Effective surveillance hinges on consistent access to reliable, real-time data that captures a comprehensive range of information on population health needs and events of public health significance 1 2 3 Collecting these data is particularly challenging in countries facing significant resource-constraints and a significant rural or isolated population.  To address this challenge, a number of countries have used community-based or crowd-sourced data, such as InfluenzaNet and social media postings, to complement traditional facility-based data used in surveillance systems.4

Considering the rapid global expansion of community health worker (CHW) programs, CHWs offer a promising platform for strengthening surveillance systems in rural, resource-constrained settings. Several countries are already experimenting with CHW-based participatory-surveillance systems, often through the use of mobile phones.4 In this model, CHWs collect data as a part of their routine course of care. Studies conducted on CHW-based surveillance in Nepal, Malawi, and Kenya have shown promise that CHW-collected data can supplement data collected at local facilities and support surveillance activities.4 5 6 The efficacy of this model relies on factors that affect data validity, reliability, and quality such as local participation, presence of well-trained and supervised CHWs capable of conducting surveillance activities, 7 and ongoing support and quality improvement training. These CHW-based data collection strategies have the potential to improve surveillance capabilities in resource-constrained settings and aid real-time decision-making response to population health needs and resource allocation at the local and policy-making level. While these interventions have shown some success in tracking disease trends, it is important to note that individual, self-reported data can have limitations, including a lack of routine collection and should be supplemented with other sources.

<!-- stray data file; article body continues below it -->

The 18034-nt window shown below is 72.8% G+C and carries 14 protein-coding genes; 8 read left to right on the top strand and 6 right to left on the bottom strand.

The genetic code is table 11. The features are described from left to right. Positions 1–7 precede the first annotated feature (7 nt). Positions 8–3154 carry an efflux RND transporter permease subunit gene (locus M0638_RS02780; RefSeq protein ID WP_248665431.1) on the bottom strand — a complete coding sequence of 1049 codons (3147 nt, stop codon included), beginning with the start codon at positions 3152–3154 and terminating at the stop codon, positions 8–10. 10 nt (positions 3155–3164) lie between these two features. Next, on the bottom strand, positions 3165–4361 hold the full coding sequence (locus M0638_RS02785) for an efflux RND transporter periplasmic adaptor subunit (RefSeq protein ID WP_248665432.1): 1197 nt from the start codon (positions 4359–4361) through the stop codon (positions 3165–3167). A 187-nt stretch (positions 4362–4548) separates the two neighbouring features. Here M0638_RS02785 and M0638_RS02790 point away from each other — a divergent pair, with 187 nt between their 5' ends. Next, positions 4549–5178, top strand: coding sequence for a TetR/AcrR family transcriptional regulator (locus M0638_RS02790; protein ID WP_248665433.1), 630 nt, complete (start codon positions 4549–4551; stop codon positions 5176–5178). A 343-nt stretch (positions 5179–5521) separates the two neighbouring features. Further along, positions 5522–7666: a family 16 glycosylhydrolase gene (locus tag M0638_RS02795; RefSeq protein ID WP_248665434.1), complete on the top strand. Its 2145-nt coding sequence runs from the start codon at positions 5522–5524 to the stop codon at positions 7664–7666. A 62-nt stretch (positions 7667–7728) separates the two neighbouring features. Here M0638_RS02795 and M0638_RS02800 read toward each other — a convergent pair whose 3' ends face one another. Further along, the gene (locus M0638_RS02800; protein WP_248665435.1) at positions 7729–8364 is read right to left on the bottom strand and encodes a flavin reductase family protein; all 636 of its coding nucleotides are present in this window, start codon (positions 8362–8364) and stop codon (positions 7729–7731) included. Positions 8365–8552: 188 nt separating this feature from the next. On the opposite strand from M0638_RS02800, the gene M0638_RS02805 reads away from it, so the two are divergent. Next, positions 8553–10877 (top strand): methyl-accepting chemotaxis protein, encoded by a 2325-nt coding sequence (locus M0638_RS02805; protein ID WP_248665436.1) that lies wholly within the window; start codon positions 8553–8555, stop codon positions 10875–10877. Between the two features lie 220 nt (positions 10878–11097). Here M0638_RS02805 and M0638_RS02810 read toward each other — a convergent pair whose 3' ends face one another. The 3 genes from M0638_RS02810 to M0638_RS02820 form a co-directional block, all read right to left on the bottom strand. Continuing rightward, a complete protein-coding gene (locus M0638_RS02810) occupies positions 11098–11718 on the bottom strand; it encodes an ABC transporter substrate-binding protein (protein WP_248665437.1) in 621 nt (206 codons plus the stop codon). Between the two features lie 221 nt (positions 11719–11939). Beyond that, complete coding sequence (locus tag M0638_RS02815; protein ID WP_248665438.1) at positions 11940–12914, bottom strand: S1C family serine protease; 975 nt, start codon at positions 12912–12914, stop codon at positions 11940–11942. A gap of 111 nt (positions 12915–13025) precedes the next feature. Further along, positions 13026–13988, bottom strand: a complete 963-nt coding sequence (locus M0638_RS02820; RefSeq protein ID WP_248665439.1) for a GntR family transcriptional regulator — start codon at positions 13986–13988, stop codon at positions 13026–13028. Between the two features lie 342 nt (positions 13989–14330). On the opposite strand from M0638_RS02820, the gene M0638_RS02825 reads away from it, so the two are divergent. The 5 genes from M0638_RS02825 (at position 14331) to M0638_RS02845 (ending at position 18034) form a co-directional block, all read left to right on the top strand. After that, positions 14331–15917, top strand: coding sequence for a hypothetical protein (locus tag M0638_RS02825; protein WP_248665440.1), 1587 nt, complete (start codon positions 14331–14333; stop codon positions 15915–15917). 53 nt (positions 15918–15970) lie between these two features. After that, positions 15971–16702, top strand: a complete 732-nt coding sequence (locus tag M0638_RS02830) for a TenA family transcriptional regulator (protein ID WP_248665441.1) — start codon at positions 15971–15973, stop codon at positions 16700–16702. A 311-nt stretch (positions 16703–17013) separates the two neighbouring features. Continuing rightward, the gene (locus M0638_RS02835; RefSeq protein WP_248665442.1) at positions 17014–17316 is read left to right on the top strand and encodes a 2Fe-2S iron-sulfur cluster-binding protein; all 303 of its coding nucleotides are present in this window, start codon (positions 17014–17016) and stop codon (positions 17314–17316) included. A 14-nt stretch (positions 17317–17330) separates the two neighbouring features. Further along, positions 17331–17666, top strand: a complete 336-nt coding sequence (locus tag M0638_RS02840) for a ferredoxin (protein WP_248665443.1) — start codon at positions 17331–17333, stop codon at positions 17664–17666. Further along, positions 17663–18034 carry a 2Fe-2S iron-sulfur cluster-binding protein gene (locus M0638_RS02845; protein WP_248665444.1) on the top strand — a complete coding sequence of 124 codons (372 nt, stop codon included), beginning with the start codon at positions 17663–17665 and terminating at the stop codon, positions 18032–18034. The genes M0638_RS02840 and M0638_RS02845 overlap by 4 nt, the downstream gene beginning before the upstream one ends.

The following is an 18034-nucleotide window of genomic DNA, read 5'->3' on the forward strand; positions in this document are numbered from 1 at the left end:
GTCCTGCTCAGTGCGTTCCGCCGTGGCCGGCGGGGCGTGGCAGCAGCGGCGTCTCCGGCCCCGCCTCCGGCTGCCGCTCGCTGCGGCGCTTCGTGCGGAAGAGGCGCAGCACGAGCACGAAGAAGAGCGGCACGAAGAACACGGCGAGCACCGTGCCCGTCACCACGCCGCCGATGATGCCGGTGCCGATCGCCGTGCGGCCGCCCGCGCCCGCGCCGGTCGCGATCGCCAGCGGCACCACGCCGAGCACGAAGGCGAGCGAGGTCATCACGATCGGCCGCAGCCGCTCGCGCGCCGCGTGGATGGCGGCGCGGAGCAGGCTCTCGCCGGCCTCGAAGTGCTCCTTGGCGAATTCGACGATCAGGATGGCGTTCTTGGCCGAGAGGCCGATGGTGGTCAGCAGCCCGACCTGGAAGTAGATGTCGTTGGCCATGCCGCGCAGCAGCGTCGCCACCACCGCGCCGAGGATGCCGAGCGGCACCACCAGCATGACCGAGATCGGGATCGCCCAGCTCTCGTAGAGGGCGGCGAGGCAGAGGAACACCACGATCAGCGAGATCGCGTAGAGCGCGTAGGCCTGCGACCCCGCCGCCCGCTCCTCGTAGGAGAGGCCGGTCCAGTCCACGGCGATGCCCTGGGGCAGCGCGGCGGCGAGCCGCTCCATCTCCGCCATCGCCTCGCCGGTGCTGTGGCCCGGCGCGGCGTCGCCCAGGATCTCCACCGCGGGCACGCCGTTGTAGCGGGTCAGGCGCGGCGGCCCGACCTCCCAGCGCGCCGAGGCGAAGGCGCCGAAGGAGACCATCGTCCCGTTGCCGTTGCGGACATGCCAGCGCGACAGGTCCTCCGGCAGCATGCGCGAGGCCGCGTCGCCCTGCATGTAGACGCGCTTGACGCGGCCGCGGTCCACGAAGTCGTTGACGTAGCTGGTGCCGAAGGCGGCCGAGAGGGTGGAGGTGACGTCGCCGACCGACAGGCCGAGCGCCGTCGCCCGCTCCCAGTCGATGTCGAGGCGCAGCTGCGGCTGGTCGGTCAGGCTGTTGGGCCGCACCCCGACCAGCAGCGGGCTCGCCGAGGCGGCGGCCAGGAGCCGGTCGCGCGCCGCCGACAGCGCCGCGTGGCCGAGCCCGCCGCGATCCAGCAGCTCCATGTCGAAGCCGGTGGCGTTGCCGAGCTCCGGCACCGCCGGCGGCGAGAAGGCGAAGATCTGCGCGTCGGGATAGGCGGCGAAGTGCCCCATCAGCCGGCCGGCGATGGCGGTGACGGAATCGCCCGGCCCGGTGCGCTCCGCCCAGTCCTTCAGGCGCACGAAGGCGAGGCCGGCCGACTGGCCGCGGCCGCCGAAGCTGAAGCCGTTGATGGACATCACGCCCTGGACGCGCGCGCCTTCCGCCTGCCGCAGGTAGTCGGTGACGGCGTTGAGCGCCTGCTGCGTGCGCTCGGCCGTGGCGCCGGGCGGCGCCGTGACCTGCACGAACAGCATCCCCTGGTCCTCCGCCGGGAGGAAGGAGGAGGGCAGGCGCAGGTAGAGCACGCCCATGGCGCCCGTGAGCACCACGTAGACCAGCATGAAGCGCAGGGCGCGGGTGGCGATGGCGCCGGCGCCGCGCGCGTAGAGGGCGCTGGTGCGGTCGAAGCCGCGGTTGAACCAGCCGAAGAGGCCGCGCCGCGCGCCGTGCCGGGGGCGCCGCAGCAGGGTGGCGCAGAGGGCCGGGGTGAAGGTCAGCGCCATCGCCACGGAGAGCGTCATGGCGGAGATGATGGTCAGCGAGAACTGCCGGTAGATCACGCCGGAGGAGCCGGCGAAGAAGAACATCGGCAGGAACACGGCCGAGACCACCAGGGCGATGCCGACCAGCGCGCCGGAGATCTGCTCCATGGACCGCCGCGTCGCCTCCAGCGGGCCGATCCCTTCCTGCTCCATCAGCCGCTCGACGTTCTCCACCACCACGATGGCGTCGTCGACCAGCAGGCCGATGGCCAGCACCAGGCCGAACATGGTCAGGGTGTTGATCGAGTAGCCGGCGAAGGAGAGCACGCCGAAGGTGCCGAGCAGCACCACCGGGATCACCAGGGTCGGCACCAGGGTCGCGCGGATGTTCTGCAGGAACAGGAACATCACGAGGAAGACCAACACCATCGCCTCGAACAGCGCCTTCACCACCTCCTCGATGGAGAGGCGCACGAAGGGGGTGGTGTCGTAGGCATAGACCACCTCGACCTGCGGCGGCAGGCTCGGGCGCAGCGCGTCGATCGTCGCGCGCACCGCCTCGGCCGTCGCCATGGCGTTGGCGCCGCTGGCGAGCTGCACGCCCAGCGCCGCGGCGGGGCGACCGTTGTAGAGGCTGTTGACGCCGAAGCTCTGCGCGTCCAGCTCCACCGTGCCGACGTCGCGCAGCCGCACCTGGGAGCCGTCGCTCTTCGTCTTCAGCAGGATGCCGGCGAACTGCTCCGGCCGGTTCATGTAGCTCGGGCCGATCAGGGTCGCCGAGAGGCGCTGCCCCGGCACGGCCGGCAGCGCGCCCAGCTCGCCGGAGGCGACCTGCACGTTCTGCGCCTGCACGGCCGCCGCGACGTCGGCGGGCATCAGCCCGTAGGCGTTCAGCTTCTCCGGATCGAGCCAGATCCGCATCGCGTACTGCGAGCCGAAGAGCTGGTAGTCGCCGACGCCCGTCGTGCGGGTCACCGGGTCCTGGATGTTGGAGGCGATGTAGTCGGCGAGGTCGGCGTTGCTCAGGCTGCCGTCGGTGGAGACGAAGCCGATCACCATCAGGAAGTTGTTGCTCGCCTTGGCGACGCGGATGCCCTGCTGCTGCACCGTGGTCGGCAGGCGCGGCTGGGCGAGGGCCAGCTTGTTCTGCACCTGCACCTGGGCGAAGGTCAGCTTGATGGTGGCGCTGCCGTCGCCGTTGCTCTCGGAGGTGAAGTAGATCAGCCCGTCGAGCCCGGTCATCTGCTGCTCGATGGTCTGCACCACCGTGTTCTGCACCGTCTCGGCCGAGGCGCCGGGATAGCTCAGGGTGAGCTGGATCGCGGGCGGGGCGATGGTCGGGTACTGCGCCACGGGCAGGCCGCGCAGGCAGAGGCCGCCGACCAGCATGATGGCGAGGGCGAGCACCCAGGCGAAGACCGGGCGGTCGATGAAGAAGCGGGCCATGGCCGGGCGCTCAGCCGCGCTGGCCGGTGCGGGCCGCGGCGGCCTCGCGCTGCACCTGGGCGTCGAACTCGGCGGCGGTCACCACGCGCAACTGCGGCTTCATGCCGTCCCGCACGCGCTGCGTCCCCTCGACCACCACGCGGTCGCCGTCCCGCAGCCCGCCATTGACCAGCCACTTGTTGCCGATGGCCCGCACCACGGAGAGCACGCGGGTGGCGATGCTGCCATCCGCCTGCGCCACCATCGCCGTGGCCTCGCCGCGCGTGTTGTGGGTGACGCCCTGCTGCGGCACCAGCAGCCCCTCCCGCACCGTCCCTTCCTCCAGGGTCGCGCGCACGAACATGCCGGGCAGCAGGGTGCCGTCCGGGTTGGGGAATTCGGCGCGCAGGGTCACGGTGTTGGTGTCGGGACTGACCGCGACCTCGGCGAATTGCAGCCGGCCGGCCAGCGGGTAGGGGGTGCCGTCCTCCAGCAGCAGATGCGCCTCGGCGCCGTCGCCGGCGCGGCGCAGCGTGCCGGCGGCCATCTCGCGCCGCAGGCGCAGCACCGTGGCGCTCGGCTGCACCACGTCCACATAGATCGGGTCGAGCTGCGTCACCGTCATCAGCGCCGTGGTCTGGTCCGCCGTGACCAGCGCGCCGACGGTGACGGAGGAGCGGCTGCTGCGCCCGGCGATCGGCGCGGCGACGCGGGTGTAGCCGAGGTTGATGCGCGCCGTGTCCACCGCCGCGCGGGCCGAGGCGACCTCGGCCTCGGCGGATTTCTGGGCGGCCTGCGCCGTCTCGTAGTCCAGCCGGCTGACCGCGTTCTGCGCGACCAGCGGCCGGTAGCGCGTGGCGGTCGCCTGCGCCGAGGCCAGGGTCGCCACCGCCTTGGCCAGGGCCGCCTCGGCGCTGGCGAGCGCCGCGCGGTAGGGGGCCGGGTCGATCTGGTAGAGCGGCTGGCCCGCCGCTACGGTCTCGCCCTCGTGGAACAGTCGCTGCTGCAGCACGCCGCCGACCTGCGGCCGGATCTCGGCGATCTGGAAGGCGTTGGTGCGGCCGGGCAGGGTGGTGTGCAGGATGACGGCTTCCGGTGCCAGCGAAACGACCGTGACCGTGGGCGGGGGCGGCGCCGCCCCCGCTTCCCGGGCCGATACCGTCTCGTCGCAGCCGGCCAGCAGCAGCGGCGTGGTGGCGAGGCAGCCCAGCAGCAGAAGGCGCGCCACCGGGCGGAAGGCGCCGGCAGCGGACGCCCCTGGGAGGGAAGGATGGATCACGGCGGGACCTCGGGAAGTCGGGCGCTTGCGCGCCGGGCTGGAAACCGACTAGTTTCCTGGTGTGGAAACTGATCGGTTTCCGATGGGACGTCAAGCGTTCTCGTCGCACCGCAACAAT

References:

  1. Kruk ME, Myers M, Varpilah ST, Dahn BT. What is a resilient health system? Lessons from Ebola. Lancet. 2015 May 9;385(9980):1910–2.
  2. PAHO/WHO. Health promotion: achievements and lessons learned from Ottawa to Bangkok. Pan American Health Organization World Health Organization; 2006 Aug. Report No.: CD47/16.
  3. Kroll M, Phalkey RK, Kraas F. Challenges to the surveillance of non-communicable diseases--a review of selected approaches. BMC Public Health. 2015 Dec 16;15:1243.
  4. Meyers DJ, Ozonoff A, Baruwal A, Pande S, Harsha A, Sharma R, et al. Combining Healthcare-Based and Participatory Approaches to Surveillance: Trends in Diarrheal and Respiratory Conditions Collected by a Mobile Phone System by Community Health Workers in Rural Nepal. PLoS ONE. 2016 Apr 25;11(4):e0152738.
  5. Amouzou A, Banda B, Kachaka W, Joos O, Kanyuka M, Hill K, et al. Monitoring child mortality through community health worker reporting of births and deaths in Malawi: validation against a household mortality survey. PLoS ONE. 2014 Feb 18;9(2):e88939.
  6. Otieno CF, Kaseje D, Ochieng’ BM, Githae MN. Reliability of community health worker collected data for planning and policy in a peri-urban area of Kisumu, Kenya. J Community Health. 2012 Feb;37(1):48–53.
  7. Darmstadt GL, El Arifeen S, Choi Y, Bari S, Rahman SM, Mannan I, et al. Household surveillance of severe neonatal illness by community health workers in Mirzapur, Bangladesh: coverage and compliance with referral. Health Policy Plan. 2010 Mar;25(2):112–24.